HomeQ&AWhy do some nouns end with "a", yet are masculine?

Why do some nouns end with "a", yet are masculine?

2
votes

En mi clase de español, my teacher was teaching us how to add a verb into our sentences, like "El artista pinta." and "El poeta publica.". However, (and I did not have time to ask her this), why is "el artista" and "el poeta" using the masculine form of "the"? It obviously looks feminine to the inexperienced, and I got quite confused about this. Is it just because it is one of those words that is simply masculine? Or did mi profesora make a mistake? I would be very grateful if someone could clear this up for me. Gracias.

1659 views
updated NOV 6, 2009
posted by Chobit

3 Answers

2
votes

No, your teacher got it right. There are rules and exeptions, like the ones you mentioned. It also works the other way round, e.g. "la mano". I think you'll find this article quite helpful.

updated NOV 6, 2009
posted by Issabela
great article, even help me some... =) - DJ_Huero, NOV 6, 2009
True. There are always exceptions to the rule! - Alicia-53, NOV 6, 2009
Thanks! I always thought "the hand" was "el mano".... I suppose I need to study more. ^-^" - Chobit, NOV 6, 2009
Great reference article! Why isn't there something like that in SpanishDict? ;-) - chaparrito, NOV 6, 2009
2
votes

Is it just because it is one of those words that is simply masculine?

Nouns in Spanish are simply masculine or feminine (although there are a handful that can be either (are hermaphroditic?). The problem is that someone told you that the "rule" is that nouns that end in "a" are feminine. This is not a rule; it's a generalization (and would be more precisely phrased as "most nouns that end in "a" are feminine [and most nouns that end in "o" are masculine]).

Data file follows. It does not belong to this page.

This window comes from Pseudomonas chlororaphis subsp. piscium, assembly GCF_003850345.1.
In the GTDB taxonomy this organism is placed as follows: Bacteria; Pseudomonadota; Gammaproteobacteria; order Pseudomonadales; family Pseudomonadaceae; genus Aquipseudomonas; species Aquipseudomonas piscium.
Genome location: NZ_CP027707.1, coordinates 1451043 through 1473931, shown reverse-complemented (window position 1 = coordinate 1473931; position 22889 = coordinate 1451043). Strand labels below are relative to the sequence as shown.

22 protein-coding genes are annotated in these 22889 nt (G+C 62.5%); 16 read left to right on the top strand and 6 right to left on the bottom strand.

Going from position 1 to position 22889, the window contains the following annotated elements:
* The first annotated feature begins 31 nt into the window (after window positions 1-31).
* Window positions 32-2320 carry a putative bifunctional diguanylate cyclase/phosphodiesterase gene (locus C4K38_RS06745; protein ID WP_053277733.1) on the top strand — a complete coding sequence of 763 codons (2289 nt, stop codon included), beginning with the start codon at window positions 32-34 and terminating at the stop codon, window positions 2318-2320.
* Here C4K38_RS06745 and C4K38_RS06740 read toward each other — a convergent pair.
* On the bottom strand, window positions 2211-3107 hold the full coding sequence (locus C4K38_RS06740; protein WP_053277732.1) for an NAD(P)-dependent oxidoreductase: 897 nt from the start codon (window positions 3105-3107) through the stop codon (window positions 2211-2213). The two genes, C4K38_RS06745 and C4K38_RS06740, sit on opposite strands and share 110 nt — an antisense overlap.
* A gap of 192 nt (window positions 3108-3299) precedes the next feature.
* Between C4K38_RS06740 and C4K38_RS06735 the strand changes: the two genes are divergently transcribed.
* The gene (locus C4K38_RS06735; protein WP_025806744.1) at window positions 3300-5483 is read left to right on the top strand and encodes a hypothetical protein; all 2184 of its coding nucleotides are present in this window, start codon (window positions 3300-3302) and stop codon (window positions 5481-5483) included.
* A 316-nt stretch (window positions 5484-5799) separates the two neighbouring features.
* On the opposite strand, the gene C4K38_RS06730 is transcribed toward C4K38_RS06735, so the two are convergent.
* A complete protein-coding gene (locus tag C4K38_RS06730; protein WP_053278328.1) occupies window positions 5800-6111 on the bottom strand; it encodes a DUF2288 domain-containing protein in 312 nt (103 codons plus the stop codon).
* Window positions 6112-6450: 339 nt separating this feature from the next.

Grammatical gender is not a question of rules/logic but, rather, of custom/tradition. In many cases a noun's gender is whatever it was in Latin/Greek (and has nothing to do with the meaning of the word).

As a simple matter of probabilities, if you see a word ending in "o"/"a" that is unfamiliar, you would do well so assume that it is masculine/feminine (but that's only because it's the "odds on" assumption). If the generalization does not apply in a particular case, it is pointless to ask "Why?" (because the only real answer is, "Because that's the way it is.")

updated NOV 6, 2009
posted by samdie
Nice in-depth consideration, Samdie! :-) - chaparrito, NOV 6, 2009
1
vote

¡Hola!, Chobit:

Span¡sh D!ct also has a great Reference Article explaining the genders of nouns.

You will find it here ----> Gender of Nouns

If you go over to look at it, and I encourage you to do that, have a look at what is in our Reference Library. There is a lot there that you are going to have to deal with in school. It really is a treasure trove and the Index Page has links to a huge amount of information. I suspect once you know about it you will return often.

Here is the Index Page ----> Span¡shD!ct Reference Library Index

Recuerdos/Regards,

Moe.

updated NOV 6, 2009
edited by Moe
posted by Moe
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